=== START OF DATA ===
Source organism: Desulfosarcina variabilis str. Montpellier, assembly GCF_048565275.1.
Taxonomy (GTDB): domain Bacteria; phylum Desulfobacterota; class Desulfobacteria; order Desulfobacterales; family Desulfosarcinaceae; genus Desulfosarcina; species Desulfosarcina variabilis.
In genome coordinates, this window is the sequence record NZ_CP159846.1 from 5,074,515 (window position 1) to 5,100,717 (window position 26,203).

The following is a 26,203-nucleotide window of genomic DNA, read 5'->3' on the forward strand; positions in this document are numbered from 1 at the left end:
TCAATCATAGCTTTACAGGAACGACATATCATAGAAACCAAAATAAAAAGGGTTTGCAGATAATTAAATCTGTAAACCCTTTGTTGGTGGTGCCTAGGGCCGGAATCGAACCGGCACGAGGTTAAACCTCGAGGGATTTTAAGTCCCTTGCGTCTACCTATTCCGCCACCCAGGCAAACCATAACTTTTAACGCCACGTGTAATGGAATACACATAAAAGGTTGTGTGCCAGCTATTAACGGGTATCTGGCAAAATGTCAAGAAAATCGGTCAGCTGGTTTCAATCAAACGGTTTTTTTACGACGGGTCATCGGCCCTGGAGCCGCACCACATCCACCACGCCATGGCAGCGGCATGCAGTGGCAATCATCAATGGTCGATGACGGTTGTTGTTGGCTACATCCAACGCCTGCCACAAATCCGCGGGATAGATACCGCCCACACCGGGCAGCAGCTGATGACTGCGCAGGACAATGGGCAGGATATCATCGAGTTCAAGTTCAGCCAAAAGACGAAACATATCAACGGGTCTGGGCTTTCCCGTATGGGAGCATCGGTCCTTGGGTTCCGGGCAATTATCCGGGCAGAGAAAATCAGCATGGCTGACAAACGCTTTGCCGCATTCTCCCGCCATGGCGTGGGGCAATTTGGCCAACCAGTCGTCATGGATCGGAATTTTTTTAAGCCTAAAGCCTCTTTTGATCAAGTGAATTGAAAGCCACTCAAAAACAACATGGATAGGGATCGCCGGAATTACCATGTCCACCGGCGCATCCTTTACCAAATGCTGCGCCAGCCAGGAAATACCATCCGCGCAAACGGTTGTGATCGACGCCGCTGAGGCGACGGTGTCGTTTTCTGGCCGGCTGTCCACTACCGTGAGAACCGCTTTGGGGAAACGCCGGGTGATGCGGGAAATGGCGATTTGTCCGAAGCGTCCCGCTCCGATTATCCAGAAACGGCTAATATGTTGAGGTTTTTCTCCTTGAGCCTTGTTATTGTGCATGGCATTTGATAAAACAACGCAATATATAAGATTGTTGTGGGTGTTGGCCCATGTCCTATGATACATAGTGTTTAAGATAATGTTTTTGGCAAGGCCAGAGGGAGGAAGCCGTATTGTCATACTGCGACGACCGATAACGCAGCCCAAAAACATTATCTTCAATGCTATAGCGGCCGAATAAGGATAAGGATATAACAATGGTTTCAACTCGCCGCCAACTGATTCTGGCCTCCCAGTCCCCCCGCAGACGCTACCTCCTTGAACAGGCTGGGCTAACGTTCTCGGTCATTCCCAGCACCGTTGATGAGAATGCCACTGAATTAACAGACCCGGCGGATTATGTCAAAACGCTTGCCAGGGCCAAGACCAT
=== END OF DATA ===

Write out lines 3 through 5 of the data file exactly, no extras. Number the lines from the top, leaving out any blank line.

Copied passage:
In genome coordinates, this window is the sequence record NZ_CP159846.1 from 5,074,515 (window position 1) to 5,100,717 (window position 26,203).

The following is a 26,203-nucleotide window of genomic DNA, read 5'->3' on the forward strand; positions in this document are numbered from 1 at the left end:
TCAATCATAGCTTTACAGGAACGACATATCATAGAAACCAAAATAAAAAGGGTTTGCAGATAATTAAATCTGTAAACCCTTTGTTGGTGGTGCCTAGGGCCGGAATCGAACCGGCACGAGGTTAAACCTCGAGGGATTTTAAGTCCCTTGCGTCTACCTATTCCGCCACCCAGGCAAACCATAACTTTTAACGCCACGTGTAATGGAATACACATAAAAGGTTGTGTGCCAGCTATTAACGGGTATCTGGCAAAATGTCAAGAAAATCGGTCAGCTGGTTTCAATCAAACGGTTTTTTTACGACGGGTCATCGGCCCTGGAGCCGCACCACATCCACCACGCCATGGCAGCGGCATGCAGTGGCAATCATCAATGGTCGATGACGGTTGTTGTTGGCTACATCCAACGCCTGCCACAAATCCGCGGGATAGATACCGCCCACACCGGGCAGCAGCTGATGACTGCGCAGGACAATGGGCAGGATATCATCGAGTTCAAGTTCAGCCAAAAGACGAAACATATCAACGGGTCTGGGCTTTCCCGTATGGGAGCATCGGTCCTTGGGTTCCGGGCAATTATCCGGGCAGAGAAAATCAGCATGGCTGACAAACGCTTTGCCGCATTCTCCCGCCATGGCGTGGGGCAATTTGGCCAACCAGTCGTCATGGATCGGAATTTTTTTAAGCCTAAAGCCTCTTTTGATCAAGTGAATTGAAAGCCACTCAAAAACAACATGGATAGGGATCGCCGGAATTACCATGTCCACCGGCGCATCCTTTACCAAATGCTGCGCCAGCCAGGAAATACCATCCGCGCAAACGGTTGTGATCGACGCCGCTGAGGCGACGGTGTCGTTTTCTGGCCGGCTGTCCACTACCGTGAGAACCGCTTTGGGGAAACGCCGGGTGATGCGGGAAATGGCGATTTGTCCGAAGCGTCCCGCTCCGATTATCCAGAAACGGCTAATATGTTGAGGTTTTTCTCCTTGAGCCTTGTTATTGTGCATGGCATTTGATAAAACAACGCAATATATAAGATTGTTGTGGGTGTTGGCCCATGTCCTATGATACATAGTGTTTAAGATAATGTTTTTGGCAAGGCCAGAGGGAGGAAGCCGTATTGTCATACTGCGACGACCGATAACGCAGCCCAAAAACATTATCTTCAATGCTATAGCGGCCGAATAAGGATAAGGATATAACAATGGTTTCAACTCGCCGCCAACTGATTCTGGCCTCCCAGTCCCCCCGCAGACGCTACCTCCTTGAACAGGCTGGGCTAACGTTCTCGGTCATTCCCAGCACCGTTGATGAGAATGCCACTGAATTAACAGACCCGGCGGATTATGTCAAAACGCTTGCCAGGGCCAAGACCAT